Kate said people with hearing loss may not be able to hear high-pitched speech frequencies, leaving gaps in the sound of talking.

They may only hear vowels, and not consonants – "which is the clarity and meaning of the word, making them feel like they can hear the sound but not fully understand it", Kate said.

3. Difficulty with phone conversations 

It’s not something you’d normally pick up on – that your loved one always takes their calls on speakerphone.

But this is subtle evidence that a person struggles to hear, because having the phone to their ear is quieter.

Kate said: “If your loved one has their mobile phone volume set to the max volume possible or is having to use the speakerphone to hear what someone on the other end is saying, this could be a sign that they could benefit from hearing aids.”

4. Listening to the TV at a loud volume

There’s always someone in the room requesting to turn the TV up just a little bit more – until it’s deafening everyone else. 

Kate said television shows with fast paced dialogue or a substantial amount of background noise can be hard for those with hearing loss to follow.

The crucial dialogue can often be drowned out, leading to people listening to the TV at a much higher volume. 

“So, if a friend or family member needs to have the TV volume turned up to a level of sound that is uncomfortable for others, this could be an indication they could benefit from a hearing assessment,” Kate said.  

“There are also online hearing tests for those not comfortable going straight to an hearing care professional, who can offer some further indication on clarity and next steps.”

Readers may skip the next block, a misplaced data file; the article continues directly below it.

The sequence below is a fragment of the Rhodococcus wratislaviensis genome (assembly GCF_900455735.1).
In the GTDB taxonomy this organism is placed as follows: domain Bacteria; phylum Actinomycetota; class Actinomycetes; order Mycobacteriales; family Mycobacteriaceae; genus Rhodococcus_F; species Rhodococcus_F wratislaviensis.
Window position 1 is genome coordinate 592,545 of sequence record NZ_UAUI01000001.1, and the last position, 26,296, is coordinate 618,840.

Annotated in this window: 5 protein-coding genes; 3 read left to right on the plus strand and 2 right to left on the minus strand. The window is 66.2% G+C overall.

5. Appearing withdrawn, or becoming quiet

When someone is hard of hearing – even if they are unaware of it – they often become quieter or can appear to become withdrawn in social situations or in noisy environments. 

“This can be due to that person being frustrated they may not be able to hear properly, or from feeling self-conscious or embarrassed that they will have to ask others to repeat themselves,” Kate said. 

“If you notice this behaviour pattern starting to emerge in your loved one, you should encourage them to see an audiologist to see if they could benefit from hearing aids to regain their confidence.”

6. Exhaustion after socialising

Asking people to repeat themselves, withdrawing from conversation – all these behaviours can make someone resent socialising.

“While it’s normal to feel a bit tired after a long day of catching up with family or friends, if you or a loved one is feeling totally drained and exhausted after conversing with others, there could be more to it than simply needing a good nights sleep,” Kate said.

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“When a person isn’t hearing all of the sounds of speech, the brain then has to fill in any gaps to help make sense of what people are saying.

“This requires a lot of extra focus and makes the brain work even harder to process what is going on in a busy situation, leading to extreme tiredness afterwards.”